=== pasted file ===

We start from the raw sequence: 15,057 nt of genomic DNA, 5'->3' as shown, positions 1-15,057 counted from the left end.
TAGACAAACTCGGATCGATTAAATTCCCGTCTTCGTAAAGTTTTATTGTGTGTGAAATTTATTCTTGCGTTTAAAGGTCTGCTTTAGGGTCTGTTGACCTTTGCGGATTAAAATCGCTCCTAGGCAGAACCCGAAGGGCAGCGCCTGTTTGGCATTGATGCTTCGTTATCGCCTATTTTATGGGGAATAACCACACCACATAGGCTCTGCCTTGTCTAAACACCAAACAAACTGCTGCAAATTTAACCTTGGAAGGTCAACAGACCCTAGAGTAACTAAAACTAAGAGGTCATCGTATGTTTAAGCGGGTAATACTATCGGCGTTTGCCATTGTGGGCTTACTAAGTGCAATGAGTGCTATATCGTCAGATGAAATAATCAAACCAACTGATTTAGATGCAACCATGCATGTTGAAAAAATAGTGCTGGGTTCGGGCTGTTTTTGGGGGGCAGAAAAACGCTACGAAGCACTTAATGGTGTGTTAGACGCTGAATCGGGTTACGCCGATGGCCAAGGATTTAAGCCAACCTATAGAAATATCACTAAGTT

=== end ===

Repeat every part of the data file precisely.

We start from the raw sequence: 15,057 nt of genomic DNA, 5'->3' as shown, positions 1-15,057 counted from the left end.
TAGACAAACTCGGATCGATTAAATTCCCGTCTTCGTAAAGTTTTATTGTGTGTGAAATTTATTCTTGCGTTTAAAGGTCTGCTTTAGGGTCTGTTGACCTTTGCGGATTAAAATCGCTCCTAGGCAGAACCCGAAGGGCAGCGCCTGTTTGGCATTGATGCTTCGTTATCGCCTATTTTATGGGGAATAACCACACCACATAGGCTCTGCCTTGTCTAAACACCAAACAAACTGCTGCAAATTTAACCTTGGAAGGTCAACAGACCCTAGAGTAACTAAAACTAAGAGGTCATCGTATGTTTAAGCGGGTAATACTATCGGCGTTTGCCATTGTGGGCTTACTAAGTGCAATGAGTGCTATATCGTCAGATGAAATAATCAAACCAACTGATTTAGATGCAACCATGCATGTTGAAAAAATAGTGCTGGGTTCGGGCTGTTTTTGGGGGGCAGAAAAACGCTACGAAGCACTTAATGGTGTGTTAGACGCTGAATCGGGTTACGCCGATGGCCAAGGATTTAAGCCAACCTATAGAAATATCACTAAGTT